Deal­ing with life’s slings and ar­rows

John Ryan has shrugged off ad­ver­sity be­fore but Mun­ster omis­sion could hurt his Ire­land chances

Sunday Independent (Ireland) - Sport - - RUGBY - BREN­DAN FAN­NING

AN old prop for­ward we know and love was ex­plain­ing re­cently the rea­sons why two tech­ni­cally com­pe­tent tight­heads could, in the same af­ter­noon, have wildly dif­fer­ing for­tunes against the same op­po­nent. Typ­i­cally the first bloke gets called ashore, and then his re­place­ment brings sta­bil­ity where pre­vi­ously there was chaos. And ev­ery­one im­me­di­ately jumps to ca­reer-defin­ing con­clu­sions about the three men in­volved. “Some­times a fella you’re up against just doesn’t suit you,” the old prop said. “It can be as sim­ple and as com­pli­cated as that.”

Lo and behold last week­end, a mat­ter of days af­ter he had de­liv­ered this anal­y­sis, Mun­ster tight­head John Ryan gets dragged off the Lans­downe Road pitch af­ter just 44 min­utes against Le­in­ster. True, it was only his sec­ond start af­ter three runs off the bench, but in a game where Mun­ster were by a dis­tance sec­ond best you ex­pected a man of his stature to be left longer in the fight. Per­haps there were other scraps he was los­ing.

“Thought it was a bit soon,” Ryan con­cedes. “You don’t want to be taken off that early — 50 min­utes is the tar­get, isn’t it, for a prop? He (Rassie Eras­mus) was just chang­ing things up. He changed an­other two or three about five min­utes later. I just think we had to change some­thing.”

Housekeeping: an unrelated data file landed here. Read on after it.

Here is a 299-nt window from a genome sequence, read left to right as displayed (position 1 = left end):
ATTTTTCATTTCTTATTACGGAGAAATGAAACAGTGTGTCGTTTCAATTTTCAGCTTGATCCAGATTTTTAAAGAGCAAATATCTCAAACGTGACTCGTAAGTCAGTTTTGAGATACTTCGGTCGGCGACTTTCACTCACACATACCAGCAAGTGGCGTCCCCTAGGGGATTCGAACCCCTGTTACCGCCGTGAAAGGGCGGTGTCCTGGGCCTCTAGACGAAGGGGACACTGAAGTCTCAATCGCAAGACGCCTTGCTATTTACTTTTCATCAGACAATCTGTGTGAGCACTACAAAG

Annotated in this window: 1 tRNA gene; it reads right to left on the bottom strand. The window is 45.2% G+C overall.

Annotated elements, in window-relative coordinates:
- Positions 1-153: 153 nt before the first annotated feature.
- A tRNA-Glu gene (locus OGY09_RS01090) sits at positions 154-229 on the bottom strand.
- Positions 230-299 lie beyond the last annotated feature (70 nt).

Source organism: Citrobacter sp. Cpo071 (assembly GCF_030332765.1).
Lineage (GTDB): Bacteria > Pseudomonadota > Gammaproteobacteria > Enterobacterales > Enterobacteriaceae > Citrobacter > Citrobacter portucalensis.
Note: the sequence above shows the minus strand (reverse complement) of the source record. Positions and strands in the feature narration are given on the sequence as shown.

Well, Eras­mus has gone and changed a bit more, and now Ryan finds him­self on the bench for to­day’s game in Stade Pierre-Fabre. Af­ter eight starts in a row in Europe last sea­son, it’s a slap in the chops.

What will worry the tight­head now is that Joe Sch­midt might be stand­ing nearby with a wet fish in his hands, ready to land an­other blow. With a view to the Guin­ness in­ter­na­tional series next month, these Euro­pean games are the tools play­ers use to nail down their places.

Which is not easy if you’re not start­ing. So the least Ryan needs to­day is to get on early enough and make a pos­i­tive im­pact.

The lat­ter would in­volve not miss­ing any tack­les — like the one on Rory O’Lough­lin last week — or get­ting bumped on a carry by a 10, as Johnny Sex­ton did to him. Mean­time, the stuff he can’t con­trol is what Fin­lay Beal­ham is do­ing for Con­nacht. Chal­leng­ing times then. But it’s not as if this is new ter­ri­tory.

In his early days, on the satel­lite that is Mun­ster’s sub-academy, John Ryan was given the heaveho back to the real world. And much later, hav­ing restarted his ca­reer, he had to cope with a de­bil­i­tat­ing ill­ness which would be a scourge no mat­ter what your line of busi­ness, but an un­cen­sored night­mare if you’re a prop for­ward in pro­fes­sional rugby. He won both bat­tles.